There are not many shades of gray with “grayshirting.” If it is not “morally reprehensible,” as University of Florida President Bernard Machen has said, it is a singularly squalid spot in the ethical quagmire that is college football recruiting.
In its ugliest incarnation, such as the University of Louisville’s dealings with high school running back Matt Colburn, it’s a false promise followed by a bait-and-switch proposition. It’s securing a commitment from a high school athlete only to come back to him at a (much) later date to say the scholarship is no longer immediately available.
This is an intolerable practice much too widely tolerated at American universities.
“I think you’re probably going to see more and more of that,” Kentucky coach Mark Stoops said Wednesday afternoon. “It’s not something I’m comfortable with.
“… When I go and say I’m going to take care of them and treat them exactly how I want my son to be treated, that’s not how I want my son to be treated.”
Football recruiting is notoriously fluid. Though Colburn verbally committed to Louisville eight months ago, his promise was no more binding than a rubber band on a bulldozer. Six players reneged on verbal pledges to Kentucky in the 10 days prior to Wednesday’s national signing day. Cornerback Sheldrick Redwine flipped from Louisville to Miami just Wednesday morning.
Given the fickle climate and their own inflexible needs, college coaches are prone to overbook their recruiting classes on the theory that they are bound to suffer some attrition before they get everyone signed. But unlike the airlines, where a passenger bumped from an overbooked flight is generally entitled to compensation, a high school athlete asked to “grayshirt” and delay enrollment until the following year has few rights and is often wronged.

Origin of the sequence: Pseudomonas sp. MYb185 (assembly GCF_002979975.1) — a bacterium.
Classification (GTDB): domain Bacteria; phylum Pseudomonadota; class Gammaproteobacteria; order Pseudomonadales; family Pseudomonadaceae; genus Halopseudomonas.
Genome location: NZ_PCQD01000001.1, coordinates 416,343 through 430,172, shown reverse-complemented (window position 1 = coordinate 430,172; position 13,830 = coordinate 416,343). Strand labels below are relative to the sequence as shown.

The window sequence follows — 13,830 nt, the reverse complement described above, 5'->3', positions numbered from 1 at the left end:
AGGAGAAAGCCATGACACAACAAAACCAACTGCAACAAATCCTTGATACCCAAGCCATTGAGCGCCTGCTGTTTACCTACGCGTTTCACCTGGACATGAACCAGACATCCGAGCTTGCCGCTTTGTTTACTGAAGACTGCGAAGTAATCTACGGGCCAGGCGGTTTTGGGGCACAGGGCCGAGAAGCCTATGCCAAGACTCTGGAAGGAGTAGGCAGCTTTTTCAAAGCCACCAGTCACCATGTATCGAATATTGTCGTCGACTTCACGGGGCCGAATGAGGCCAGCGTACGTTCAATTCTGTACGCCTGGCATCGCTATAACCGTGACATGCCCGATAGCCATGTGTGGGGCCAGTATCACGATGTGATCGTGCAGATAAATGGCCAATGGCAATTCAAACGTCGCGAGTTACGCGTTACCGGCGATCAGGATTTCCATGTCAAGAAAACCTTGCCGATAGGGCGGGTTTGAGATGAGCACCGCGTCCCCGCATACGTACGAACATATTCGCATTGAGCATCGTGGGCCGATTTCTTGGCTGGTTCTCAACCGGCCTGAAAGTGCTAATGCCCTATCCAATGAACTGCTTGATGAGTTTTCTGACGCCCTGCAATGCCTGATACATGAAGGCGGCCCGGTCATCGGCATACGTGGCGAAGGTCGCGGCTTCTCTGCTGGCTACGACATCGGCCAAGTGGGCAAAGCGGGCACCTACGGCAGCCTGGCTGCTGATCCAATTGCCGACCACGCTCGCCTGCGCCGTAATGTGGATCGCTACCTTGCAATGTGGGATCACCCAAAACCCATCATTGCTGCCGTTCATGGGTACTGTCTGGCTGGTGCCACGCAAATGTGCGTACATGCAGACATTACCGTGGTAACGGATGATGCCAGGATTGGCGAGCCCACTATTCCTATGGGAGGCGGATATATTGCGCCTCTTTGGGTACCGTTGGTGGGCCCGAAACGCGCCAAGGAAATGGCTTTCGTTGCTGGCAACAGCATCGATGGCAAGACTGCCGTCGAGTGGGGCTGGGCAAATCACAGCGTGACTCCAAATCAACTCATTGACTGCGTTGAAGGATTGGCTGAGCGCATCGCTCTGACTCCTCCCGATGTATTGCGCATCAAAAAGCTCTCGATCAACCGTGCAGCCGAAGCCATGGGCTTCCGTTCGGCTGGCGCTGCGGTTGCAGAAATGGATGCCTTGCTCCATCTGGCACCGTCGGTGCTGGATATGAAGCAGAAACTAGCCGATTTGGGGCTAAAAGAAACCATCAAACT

There are exceptions. Louisville landed standout linebacker Lorenzo Mauldin after South Carolina asked him to grayshirt, ostensibly to improve his grades. Some players benefit from delayed admission through physical maturity. Still, that’s a tough sell when you don’t start selling it until after many other schools have filled their quota of 25 scholarships. Florida’s Machen likens grayshirting to playing roulette with the lives of young athletes.
One proposed solution is an early signing period that would enable committed players to lock in a scholarship and avoid last-minute drama. Louisville coach Bobby Petrino is leery of that idea, however, because it might afford an advantage to those schools in prime recruiting areas.
“It’s a cutthroat business,” said Kris Heavner, head football coach at Phoenix (Ariz.) Horizon High School. “Some schools will offer 250 scholarships, but you only sign 25. When they offer a kid a scholarship, they don’t tell the kid that they want him to grayshirt. They tell them what they want to hear.”
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